Right alongside key factors like deal structure, working capital adjustments, and escrows and earn-outs, the legal team at Morse lists indemnification provisions among the top 10 most vital issues in an M&A (mergers and acquisitions) transaction. Just as it occurs elsewhere, indemnity provisions in M&A are all about creating a cohesive plan to bear the burden when liability occurs — but as always, their application in the world of mergers and acquisitions comes with a fair share of unique wrinkles that can alter the core makeup of just about any M&A deal.

Indemnification: The Basics

Indemnification clauses are widely used outside of the world of mergers and acquisitions; understanding the basics of indemnity is key to contextualizing the concept for M&A purposes. So let’s conceptualize a scenario.

Say that a service business chooses a tech startup’s new app to charge their customers for a subscription on their mobile devices. Over time, it’s revealed that an error causes the app to withdraw more than the agreed-upon subscription fee from customers’ bank accounts each month. It’s clear that money will have to be refunded, and it’s possible that damages may need to be paid. But the natural question is: Which party — the service business or the tech startup — is responsible for carrying that burden? That’s the question the indemnification clause aims to answer. 

As attorney Mohsen Parsa puts it, “Indemnification clauses are clauses in contracts that set out to protect one party from liability if a third party or third entity is harmed in any way. It’s a clause that contractually obligates one party to compensate another party for losses or damages that have occurred or could occur in the future.”

Indemnification Clauses in M&A

Because M&A intrinsically involves the union of two parties, the indemnification clause is absolutely crucial in this arena. In M&A agreements, it’s typical for sellers to minimize the future liabilities of sold assets and for buyers to minimize liabilities for issues that arose under previous owners or damages that occur from unclear negotiations, as the law firm Arnold & Porter notes. 

Foundationally, indemnification in M&A agreements contain much of the same legal language as they might elsewhere. For instance, the language of an indemnification clause may simply aim to make injured parties financially whole again, or it may imply responsibility for defending against lawsuits. Likewise, the clause will most certainly establish how the indemnity might be funded, and it will likely establish if there’s a minimum claim amount that must be met before the acquirer can seek indemnification (i.e., compensation from harm or loss).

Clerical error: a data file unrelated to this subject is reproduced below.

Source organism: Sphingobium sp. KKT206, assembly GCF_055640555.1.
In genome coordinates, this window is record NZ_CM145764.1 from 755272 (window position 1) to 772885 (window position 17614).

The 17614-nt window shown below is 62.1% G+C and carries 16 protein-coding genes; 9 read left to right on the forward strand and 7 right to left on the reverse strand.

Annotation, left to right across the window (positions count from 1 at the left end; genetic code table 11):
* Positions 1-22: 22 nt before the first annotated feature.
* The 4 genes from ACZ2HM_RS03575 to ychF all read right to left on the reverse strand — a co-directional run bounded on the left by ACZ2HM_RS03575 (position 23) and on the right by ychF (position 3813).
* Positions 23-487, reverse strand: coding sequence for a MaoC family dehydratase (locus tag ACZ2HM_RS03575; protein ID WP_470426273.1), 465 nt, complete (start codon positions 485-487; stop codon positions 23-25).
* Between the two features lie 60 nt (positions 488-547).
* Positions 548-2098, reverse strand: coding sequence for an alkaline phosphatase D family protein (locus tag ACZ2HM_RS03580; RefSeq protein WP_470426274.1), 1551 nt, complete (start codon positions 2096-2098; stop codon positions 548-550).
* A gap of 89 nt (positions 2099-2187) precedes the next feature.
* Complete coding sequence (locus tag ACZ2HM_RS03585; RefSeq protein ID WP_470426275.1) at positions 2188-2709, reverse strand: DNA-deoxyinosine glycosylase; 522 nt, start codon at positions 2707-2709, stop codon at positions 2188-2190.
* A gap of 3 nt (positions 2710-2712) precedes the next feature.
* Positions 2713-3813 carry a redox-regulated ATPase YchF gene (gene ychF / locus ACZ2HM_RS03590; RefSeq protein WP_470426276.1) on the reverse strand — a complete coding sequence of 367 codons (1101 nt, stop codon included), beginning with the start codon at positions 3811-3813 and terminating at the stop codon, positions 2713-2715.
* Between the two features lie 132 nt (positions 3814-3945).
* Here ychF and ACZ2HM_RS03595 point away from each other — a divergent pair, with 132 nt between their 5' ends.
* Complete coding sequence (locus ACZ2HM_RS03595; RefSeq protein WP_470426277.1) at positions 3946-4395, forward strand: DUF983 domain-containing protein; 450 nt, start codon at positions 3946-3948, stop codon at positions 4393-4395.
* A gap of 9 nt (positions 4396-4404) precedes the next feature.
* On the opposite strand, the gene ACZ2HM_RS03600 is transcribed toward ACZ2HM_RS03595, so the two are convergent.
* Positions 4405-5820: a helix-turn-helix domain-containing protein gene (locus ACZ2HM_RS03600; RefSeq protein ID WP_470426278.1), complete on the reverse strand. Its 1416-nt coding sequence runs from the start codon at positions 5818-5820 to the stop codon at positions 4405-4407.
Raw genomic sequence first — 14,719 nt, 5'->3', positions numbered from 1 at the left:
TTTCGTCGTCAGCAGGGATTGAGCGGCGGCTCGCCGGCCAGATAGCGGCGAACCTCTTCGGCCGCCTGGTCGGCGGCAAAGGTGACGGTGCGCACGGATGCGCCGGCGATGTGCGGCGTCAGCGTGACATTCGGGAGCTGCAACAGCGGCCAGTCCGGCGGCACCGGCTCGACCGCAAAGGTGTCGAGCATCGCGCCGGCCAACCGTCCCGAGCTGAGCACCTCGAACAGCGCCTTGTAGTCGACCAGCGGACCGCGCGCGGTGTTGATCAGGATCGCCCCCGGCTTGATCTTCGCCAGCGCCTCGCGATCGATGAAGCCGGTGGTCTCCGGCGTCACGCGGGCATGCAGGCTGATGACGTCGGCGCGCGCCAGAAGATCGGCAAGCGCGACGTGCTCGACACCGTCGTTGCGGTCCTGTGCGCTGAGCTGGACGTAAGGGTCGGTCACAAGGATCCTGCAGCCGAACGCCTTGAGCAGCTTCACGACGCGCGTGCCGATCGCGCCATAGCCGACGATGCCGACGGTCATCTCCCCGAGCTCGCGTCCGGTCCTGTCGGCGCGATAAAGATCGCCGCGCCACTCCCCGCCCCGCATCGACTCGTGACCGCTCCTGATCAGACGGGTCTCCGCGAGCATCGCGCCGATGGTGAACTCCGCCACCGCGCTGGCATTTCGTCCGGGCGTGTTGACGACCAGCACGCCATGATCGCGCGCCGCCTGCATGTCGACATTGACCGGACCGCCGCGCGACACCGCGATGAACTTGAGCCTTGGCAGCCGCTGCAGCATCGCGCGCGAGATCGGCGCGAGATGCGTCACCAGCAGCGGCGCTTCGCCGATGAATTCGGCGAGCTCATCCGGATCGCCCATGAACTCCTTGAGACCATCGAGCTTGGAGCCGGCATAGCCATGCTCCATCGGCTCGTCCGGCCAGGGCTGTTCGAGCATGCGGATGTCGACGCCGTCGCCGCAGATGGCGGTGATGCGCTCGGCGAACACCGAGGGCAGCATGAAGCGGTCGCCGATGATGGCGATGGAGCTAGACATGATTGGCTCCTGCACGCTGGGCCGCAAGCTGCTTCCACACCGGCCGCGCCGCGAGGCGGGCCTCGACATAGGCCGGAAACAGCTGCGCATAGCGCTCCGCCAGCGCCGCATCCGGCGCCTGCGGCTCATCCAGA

Other factors in an indemnification clause may be more specific to M&As, however. In M&A agreements, a portion of the purchase price of an acquisition is commonly placed in a third party escrow, and much of M&A-specific indemnity provisions deal with this escrow, often detailing what types of indemnification claims will be capped at the escrow amount. Some additional questions that an effective indemnification clause might answer include the following:

  • Are there specific exceptions to the escrow cap? 
  • Are claims caused by fraud or intentional bad actors capped at the overall purchase price (rather than adhering to the escrow cap)?
  • Similarly, do breaches of intellectual property go beyond escrow? 
  • What is the specific time period in which parties can make an indemnification claim after closing the deal (known as a “survival period”)?

M&A Indemnification Trends

According to Goulston & Storrs, PC, and the American Bar Association’s Private Target Mergers and Acquisitions Deal Point Studies, indemnity caps saw an uptick directly following the financial recession of 2008, but have since been on the decline. From 2005 to 2017, the mean percentage of the transaction value represented by indemnity caps fell from 17.86% to 12.20%. Representation and warranty insurance, or RWI, has also been a rising trend in the realm of private company M&As. With RWI, a portion of the indemnity risk falls to third-party insurers. Bloomberg Law reports the equitable alternative remedies have become more commonplace since 2018, as well.  

CapLinked M&A Solutions

Like any part of an M&A agreement, indemnification clauses are open to negotiation, often tuned down to the hyper-specific events that may invoke them. To avoid being one-sided, that sort of negotiation requires intense collaboration and secure workspaces like virtual data rooms (VDR) that manage crucial documents and data. CapLinked’s VRD spaces are here to help with your M&A contracts, start a free trial today.

Dan Ketchum has been an LA-based freelance writer, consultant and small business owner for over a decade. Along the way, he’s fortunate enough to have collaborated with business brands including Chron.com, Fortune, GoBankingRates.com, Office Depot, The Motley Fool, and more.  


Morse, Barnes-Brown & Pendleton, PC – Top Ten Issues in M&A Transactions

Mohsen Parsa, Inc. – What Is an Indemnification Clause and When Should It Be Included in a Contract?

Mondaq – Arnold & Porter: United States: Basics in M&A: Indemnification Provisions

JD Supra – Trends in M&A Provisions: Indemnity Caps

Goulston & Storrs – Publications: Trends in M&A Provisions: Indemnification as an Exclusive Remedy